As Sarr and Savoy correct their position with regards to the Restitution Report, it seems just right that critics and supporters should once again analyze their arguments. After all, they specifically said that the idea “is not to empty the museums of Europe of all foreign artefacts.” Instead, Europe should just return things that they “stole” from the natives of Africa and Asia. If the item was “given” or “donated,” that should be fine to keep. But as last mentioned, they did, in the end, recommended to just return everything since researching is too hard and costly.
Well, it seems that Germany doesn’t think so. In a recent article by Artnet, Germany has announced that they will pledge $2 million (or €1.9 million) into researching the country’s inventory of colonial-era artefacts.
Nazi-era loot and more
It was the country’s culture minister, Monika Grütters, that announced that the government will allocate $2 million to fund the research on artefacts obtained by the country during the 19th and 20th centuries. It will be the Greman Lost Art Foundation that will be receiving these funds. The foundation was created for the purpose of researching art that was looted during the Nazi Era, and with the $2 million, they will now also handle colonial-era loot.
Monika Grütters stated that the colonial history of Germany has always been overlooked, and this is true, as most people don’t even know that Germany had colonies, given how little and sporadic they are. Germany isn’t as big with the colonies as Spain, Portugal, Britain, and France. Grütters went on praising The German Lost Art Foundation’s ability and experience with researching the history of art pieces.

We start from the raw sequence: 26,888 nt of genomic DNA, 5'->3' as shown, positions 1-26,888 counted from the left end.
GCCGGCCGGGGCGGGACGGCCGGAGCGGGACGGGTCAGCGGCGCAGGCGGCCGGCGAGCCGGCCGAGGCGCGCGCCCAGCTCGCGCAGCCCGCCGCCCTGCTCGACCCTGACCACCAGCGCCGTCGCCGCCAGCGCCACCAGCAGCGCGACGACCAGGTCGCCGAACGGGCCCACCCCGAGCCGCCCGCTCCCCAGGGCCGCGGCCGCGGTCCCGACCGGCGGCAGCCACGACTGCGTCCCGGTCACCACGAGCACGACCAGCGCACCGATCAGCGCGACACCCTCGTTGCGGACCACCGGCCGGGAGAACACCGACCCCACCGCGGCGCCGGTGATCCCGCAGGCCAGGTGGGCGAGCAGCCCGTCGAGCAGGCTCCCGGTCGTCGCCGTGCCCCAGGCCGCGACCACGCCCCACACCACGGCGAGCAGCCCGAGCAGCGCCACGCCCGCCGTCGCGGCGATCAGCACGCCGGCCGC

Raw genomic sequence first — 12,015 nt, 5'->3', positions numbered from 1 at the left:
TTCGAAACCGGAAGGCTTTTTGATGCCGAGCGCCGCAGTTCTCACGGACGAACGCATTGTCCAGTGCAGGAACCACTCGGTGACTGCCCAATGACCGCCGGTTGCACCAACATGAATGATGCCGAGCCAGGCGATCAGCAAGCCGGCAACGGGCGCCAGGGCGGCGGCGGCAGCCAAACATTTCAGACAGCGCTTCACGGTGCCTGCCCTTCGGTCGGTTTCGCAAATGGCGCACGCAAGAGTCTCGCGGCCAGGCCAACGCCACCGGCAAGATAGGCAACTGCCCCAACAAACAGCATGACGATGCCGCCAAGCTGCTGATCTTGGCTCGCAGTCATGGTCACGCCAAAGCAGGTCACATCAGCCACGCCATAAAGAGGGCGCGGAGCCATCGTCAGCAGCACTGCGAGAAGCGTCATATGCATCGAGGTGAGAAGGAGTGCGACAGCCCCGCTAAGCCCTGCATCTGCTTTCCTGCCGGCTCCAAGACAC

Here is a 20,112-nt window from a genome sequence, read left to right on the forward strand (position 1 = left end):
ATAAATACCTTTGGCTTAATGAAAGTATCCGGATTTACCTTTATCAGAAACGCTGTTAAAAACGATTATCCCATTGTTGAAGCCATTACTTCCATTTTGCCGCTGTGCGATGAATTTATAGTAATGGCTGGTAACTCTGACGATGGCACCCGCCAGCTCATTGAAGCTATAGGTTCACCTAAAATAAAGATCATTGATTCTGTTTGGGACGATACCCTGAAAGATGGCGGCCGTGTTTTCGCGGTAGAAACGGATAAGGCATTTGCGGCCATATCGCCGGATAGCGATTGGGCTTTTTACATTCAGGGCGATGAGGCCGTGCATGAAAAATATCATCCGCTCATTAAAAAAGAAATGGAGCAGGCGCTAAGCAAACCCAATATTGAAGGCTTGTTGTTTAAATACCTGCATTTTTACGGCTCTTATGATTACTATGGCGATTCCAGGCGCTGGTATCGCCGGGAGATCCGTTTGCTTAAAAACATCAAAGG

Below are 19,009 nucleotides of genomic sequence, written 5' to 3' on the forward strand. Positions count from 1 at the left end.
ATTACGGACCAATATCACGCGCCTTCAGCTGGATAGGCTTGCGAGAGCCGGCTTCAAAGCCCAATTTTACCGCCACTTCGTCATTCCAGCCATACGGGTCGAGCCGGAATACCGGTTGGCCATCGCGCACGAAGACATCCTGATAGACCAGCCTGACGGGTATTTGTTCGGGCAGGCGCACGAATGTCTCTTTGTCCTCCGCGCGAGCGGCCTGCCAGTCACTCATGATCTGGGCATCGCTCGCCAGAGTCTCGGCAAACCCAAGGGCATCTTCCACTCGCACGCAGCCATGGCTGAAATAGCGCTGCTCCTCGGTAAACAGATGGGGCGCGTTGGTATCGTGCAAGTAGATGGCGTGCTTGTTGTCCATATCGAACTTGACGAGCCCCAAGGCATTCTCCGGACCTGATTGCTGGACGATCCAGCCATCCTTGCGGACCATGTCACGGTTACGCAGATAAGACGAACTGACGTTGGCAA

The foundation has hired Savoy and several other German museum directors to lead the foundation’s advisory board and the research on the different art pieces Germany has, including the ones in the collection of The Humboldt Forum, which will number to around 20,000 objects, artefacts, and artworks. This is the same Humboldt Forum with the advisory board that Savoy dropped out from after it was criticized about how it has failed to address the colonial origins of the artefacts. Savoy that it shouldn’t open until they have quantified “how much blood is dripping” from the artefacts.
Apart from this, the foundation is going to share all their findings with other funded institutions so that any party interested in learning more about the items Germany has a way of checking out. Whether foreign parties can also contribute to the database was not said in the Artnet article.
Savoy being hired to help the research is surprising, considering she already complained once about how hard it is and recommended to just ship all the artefacts back. But with a price tag of $2 million, Germany might be able to fund the research, no matter how hard it is. There’s a total of 500,000 foreign works in Berlin, according to the Artnet article, and who knows if the $2 million might be enough to fund the research.
But this is the best outcome. Rather than just shipping everything back, it is better to actually perform extensive research on the foreign artefacts. Sure, all the other countries the colonizers stole from has the right to ask for their artefacts back. But if the items were given freely, without being under threat, to the colonizers, Europe’s museums should have every right to keep it. Which country doesn’t want a symbol of their country’s generosity to be displayed in European museums? Those artefacts can become a symbol of goodwill between the former colonizers and the former colonies. And fostering this goodwill between countries is the goal of restitution after all.
1st Image: Monika Grütters, via Artnet.
2nd Image: The Humboldt Forum, being packed up. Via Artnet.